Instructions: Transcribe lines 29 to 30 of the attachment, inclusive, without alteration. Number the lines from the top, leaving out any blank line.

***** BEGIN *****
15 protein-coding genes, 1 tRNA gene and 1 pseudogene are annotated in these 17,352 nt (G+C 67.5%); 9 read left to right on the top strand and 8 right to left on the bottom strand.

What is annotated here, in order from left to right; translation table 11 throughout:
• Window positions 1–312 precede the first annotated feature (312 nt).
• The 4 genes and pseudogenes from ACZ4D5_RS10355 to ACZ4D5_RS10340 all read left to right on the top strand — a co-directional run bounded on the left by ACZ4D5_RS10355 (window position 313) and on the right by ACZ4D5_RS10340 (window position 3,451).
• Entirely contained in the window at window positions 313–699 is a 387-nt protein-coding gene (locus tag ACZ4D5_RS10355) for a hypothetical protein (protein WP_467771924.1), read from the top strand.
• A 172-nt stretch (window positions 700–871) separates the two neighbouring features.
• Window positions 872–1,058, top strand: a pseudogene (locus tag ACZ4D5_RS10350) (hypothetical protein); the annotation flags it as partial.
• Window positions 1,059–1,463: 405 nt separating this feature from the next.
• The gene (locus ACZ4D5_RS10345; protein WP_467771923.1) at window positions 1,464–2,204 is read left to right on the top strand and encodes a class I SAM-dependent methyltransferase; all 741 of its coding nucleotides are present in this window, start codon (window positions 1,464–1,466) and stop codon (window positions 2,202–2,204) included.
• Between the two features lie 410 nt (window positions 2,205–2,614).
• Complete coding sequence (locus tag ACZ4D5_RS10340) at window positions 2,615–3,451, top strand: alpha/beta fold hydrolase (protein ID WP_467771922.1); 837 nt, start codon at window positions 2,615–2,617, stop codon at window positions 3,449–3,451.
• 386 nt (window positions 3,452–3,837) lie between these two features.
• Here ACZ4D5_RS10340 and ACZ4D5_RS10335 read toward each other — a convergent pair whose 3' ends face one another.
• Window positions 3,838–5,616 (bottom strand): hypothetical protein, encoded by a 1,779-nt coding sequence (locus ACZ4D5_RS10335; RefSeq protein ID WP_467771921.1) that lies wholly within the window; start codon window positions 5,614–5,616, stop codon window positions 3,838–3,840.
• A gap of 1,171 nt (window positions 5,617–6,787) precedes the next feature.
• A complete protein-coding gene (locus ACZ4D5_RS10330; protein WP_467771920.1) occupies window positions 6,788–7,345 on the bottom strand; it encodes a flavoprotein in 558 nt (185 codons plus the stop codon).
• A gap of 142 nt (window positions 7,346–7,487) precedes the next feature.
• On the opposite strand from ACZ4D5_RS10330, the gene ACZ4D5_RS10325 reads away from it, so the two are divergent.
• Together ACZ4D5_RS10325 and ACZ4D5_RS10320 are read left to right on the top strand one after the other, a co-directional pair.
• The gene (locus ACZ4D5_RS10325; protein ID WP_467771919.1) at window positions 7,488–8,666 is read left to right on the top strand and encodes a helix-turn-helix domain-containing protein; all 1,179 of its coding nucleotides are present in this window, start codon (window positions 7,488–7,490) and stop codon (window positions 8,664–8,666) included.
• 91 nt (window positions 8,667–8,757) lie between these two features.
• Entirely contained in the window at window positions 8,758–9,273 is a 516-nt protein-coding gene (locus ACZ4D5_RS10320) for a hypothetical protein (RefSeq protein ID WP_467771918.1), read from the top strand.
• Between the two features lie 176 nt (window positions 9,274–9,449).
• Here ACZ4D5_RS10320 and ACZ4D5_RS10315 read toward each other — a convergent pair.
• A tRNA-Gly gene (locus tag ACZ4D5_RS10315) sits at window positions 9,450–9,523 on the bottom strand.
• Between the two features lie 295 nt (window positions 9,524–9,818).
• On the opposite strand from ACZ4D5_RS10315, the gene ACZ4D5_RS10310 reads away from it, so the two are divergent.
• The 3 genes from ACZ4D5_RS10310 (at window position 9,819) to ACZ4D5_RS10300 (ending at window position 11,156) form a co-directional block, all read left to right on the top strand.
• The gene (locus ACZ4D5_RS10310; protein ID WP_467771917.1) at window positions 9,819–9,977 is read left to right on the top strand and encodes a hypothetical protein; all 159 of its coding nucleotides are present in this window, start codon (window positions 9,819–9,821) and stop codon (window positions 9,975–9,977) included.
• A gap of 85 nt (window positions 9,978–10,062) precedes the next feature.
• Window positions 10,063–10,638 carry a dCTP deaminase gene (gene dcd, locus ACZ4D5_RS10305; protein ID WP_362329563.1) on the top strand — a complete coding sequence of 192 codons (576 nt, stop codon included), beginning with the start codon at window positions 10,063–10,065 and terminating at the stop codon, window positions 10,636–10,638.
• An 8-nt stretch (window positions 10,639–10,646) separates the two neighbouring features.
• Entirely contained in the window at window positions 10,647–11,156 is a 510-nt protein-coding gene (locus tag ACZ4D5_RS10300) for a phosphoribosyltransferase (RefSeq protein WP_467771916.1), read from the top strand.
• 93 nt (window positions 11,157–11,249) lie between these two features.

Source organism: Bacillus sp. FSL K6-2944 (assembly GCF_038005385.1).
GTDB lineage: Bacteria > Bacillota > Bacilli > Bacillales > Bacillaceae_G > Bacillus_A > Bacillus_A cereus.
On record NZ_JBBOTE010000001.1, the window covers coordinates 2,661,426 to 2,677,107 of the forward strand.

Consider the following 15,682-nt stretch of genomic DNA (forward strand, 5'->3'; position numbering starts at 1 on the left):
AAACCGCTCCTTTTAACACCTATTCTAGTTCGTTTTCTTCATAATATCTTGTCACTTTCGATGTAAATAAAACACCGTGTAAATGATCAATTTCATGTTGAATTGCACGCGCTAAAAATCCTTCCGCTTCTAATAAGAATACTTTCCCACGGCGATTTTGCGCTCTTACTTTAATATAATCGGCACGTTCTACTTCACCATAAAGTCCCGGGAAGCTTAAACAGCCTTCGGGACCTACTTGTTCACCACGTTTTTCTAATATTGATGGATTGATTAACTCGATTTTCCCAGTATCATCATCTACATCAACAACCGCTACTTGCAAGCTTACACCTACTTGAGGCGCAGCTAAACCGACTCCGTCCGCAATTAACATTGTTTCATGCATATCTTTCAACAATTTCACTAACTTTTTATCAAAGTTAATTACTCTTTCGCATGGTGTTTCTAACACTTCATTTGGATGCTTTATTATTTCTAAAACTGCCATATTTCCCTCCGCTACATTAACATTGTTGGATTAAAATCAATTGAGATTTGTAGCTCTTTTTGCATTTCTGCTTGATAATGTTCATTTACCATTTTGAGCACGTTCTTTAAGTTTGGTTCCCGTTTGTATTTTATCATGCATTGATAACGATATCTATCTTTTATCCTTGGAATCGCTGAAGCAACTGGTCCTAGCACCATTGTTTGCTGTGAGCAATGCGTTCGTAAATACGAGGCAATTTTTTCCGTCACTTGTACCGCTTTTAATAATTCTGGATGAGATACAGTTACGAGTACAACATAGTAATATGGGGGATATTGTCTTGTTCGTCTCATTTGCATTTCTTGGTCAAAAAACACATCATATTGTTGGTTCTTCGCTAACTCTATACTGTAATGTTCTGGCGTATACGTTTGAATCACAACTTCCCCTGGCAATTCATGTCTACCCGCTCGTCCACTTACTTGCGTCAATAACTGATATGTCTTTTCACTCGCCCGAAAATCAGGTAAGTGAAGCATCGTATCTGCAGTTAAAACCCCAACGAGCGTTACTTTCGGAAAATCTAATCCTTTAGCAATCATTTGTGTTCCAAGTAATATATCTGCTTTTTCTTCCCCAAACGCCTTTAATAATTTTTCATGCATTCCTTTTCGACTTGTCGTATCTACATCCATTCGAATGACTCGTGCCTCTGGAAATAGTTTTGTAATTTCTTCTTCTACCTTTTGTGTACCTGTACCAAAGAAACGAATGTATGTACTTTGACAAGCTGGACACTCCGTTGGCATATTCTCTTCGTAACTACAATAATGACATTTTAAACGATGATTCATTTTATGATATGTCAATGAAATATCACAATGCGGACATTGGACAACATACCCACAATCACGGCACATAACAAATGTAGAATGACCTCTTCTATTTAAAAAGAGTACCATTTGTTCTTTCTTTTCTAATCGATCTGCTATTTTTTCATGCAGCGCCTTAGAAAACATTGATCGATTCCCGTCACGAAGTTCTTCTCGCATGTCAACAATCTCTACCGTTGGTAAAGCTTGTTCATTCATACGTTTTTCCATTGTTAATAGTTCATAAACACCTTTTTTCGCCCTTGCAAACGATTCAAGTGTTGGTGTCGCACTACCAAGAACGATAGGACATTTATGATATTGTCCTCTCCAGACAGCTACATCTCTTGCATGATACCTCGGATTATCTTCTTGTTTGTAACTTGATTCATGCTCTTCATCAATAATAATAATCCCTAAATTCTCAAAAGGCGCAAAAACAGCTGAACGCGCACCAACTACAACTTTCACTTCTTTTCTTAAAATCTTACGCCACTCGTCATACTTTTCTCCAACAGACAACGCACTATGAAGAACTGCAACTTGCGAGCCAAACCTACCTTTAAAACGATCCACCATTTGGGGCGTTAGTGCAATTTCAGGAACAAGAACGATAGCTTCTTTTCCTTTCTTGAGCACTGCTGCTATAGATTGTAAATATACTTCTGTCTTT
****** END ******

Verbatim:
• The gene (locus ACZ4D5_RS10310; protein ID WP_467771917.1) at window positions 9,819–9,977 is read left to right on the top strand and encodes a hypothetical protein; all 159 of its coding nucleotides are present in this window, start codon (window positions 9,819–9,821) and stop codon (window positions 9,975–9,977) included.
• A gap of 85 nt (window positions 9,978–10,062) precedes the next feature.